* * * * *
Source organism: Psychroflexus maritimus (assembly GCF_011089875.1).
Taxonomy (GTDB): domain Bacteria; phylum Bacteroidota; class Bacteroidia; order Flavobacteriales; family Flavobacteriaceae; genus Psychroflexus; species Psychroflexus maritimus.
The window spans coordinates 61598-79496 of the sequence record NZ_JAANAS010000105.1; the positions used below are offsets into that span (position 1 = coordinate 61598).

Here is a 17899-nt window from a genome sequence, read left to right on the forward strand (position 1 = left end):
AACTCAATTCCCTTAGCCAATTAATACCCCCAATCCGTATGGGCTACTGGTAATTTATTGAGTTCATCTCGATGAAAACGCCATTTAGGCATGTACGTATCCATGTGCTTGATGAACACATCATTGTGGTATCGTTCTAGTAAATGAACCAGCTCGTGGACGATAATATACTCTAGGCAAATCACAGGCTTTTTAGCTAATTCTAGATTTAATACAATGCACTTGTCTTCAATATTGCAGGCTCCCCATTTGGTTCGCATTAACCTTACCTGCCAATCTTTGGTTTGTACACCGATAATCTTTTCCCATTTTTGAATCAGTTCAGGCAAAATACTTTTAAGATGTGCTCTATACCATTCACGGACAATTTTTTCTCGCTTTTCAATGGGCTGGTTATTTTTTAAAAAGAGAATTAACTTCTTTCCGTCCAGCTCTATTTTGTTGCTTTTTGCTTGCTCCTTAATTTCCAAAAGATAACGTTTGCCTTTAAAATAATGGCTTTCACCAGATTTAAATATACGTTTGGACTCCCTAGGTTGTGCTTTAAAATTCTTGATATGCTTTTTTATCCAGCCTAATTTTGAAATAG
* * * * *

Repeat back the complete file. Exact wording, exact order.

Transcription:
Source organism: Psychroflexus maritimus (assembly GCF_011089875.1).
Taxonomy (GTDB): domain Bacteria; phylum Bacteroidota; class Bacteroidia; order Flavobacteriales; family Flavobacteriaceae; genus Psychroflexus; species Psychroflexus maritimus.
The window spans coordinates 61598-79496 of the sequence record NZ_JAANAS010000105.1; the positions used below are offsets into that span (position 1 = coordinate 61598).

Here is a 17899-nt window from a genome sequence, read left to right on the forward strand (position 1 = left end):
AACTCAATTCCCTTAGCCAATTAATACCCCCAATCCGTATGGGCTACTGGTAATTTATTGAGTTCATCTCGATGAAAACGCCATTTAGGCATGTACGTATCCATGTGCTTGATGAACACATCATTGTGGTATCGTTCTAGTAAATGAACCAGCTCGTGGACGATAATATACTCTAGGCAAATCACAGGCTTTTTAGCTAATTCTAGATTTAATACAATGCACTTGTCTTCAATATTGCAGGCTCCCCATTTGGTTCGCATTAACCTTACCTGCCAATCTTTGGTTTGTACACCGATAATCTTTTCCCATTTTTGAATCAGTTCAGGCAAAATACTTTTAAGATGTGCTCTATACCATTCACGGACAATTTTTTCTCGCTTTTCAATGGGCTGGTTATTTTTTAAAAAGAGAATTAACTTCTTTCCGTCCAGCTCTATTTTGTTGCTTTTTGCTTGCTCCTTAATTTCCAAAAGATAACGTTTGCCTTTAAAATAATGGCTTTCACCAGATTTAAATATACGTTTGGACTCCCTAGGTTGTGCTTTAAAATTCTTGATATGCTTTTTTATCCAGCCTAATTTTGAAATAG